Reading Groups


Religious Genealogies of Contemporary South Asia Reading Group (RGCSA-RG, formerly: The Hindu Studies Reading Group)

 

RGCSA-RG, 2014-15

Organizer and chair: Christoph Emmrich

 

Robert Levy’s Mesocosm, Read With or Against Benjamin’s Arcades Project
Hosted by the Department for the Study of Religion, supported by the Centre for South Asian Studies
Room JHB 319, time 2-4pm

 

You are invited to join a discussion of the “poetic imagination” of the city as proposed by one of the most creative and influential anthropologists of Nepal in his defining monograph on the Kathmandu Valley town of Bhaktapur. As we grapple with how to Bhaktapurians their city appears, in Levy’s words, “both strange and true”, participants will be encouraged to take Benjamin’s fragmented project on Paris as a companion to wonder about the phantasmagorical character of the city as inventory and to imagine what it would be like to be a flâneur in Bhaktapur.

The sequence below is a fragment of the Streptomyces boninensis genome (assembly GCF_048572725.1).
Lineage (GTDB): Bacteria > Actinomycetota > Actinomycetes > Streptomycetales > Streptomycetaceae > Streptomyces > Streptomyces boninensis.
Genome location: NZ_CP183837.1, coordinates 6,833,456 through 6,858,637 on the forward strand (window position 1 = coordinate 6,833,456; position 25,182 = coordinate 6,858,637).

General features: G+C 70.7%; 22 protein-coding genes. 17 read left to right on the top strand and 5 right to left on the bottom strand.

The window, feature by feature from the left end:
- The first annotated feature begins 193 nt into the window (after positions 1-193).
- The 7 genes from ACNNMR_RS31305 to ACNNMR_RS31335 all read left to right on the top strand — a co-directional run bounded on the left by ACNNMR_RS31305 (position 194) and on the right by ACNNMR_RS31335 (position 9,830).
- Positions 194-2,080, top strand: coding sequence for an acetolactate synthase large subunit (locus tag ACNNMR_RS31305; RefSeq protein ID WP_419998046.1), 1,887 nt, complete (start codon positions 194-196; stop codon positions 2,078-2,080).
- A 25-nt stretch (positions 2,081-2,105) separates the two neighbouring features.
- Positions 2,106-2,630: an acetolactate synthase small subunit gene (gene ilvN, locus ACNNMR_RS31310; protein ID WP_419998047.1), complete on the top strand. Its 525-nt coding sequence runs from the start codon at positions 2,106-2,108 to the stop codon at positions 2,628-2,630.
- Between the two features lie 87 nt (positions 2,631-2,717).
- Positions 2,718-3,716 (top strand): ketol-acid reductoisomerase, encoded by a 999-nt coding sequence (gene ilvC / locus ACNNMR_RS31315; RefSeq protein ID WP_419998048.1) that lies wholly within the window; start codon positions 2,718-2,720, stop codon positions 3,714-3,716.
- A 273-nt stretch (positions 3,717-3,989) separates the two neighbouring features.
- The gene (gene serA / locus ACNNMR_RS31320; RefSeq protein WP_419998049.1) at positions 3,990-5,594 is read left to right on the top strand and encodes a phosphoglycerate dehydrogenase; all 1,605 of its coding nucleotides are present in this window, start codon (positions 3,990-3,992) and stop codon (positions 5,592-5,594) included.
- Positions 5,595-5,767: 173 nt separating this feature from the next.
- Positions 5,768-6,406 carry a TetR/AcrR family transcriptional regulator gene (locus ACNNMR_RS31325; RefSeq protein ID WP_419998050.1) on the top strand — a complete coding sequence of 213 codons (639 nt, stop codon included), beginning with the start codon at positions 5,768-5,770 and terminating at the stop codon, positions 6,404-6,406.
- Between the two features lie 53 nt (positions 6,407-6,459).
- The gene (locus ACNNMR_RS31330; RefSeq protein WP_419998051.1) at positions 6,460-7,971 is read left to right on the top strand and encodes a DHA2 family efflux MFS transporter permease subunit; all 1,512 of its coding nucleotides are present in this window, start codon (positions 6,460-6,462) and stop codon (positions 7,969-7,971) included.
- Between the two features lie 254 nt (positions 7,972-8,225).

Programme

Session 1: October 16, 2014, Introduction and Part One, Orientations and Contexts

Session 2: November 13, 2014, Part Two, The Construction of the Mesocosm (I), ch. 1-8

Session 3: January 8, 2015, Part Two, The Construction of the Mesocosm (II), ch. 9-13

Session 4: March 19, 2015, Part Two, The Construction of the Mesocosm (III), ch. 14-16

Session 5: April 2, 2015, ch. 17 and Mesocosmic Paris or the Arcades of Bhaktapur

 

You can find Mesocosm online here.

 

For having this reading group accredited as an independent reading course and for all other information, please contact Christoph Emmrich at christoph.emmrich@utoronto.ca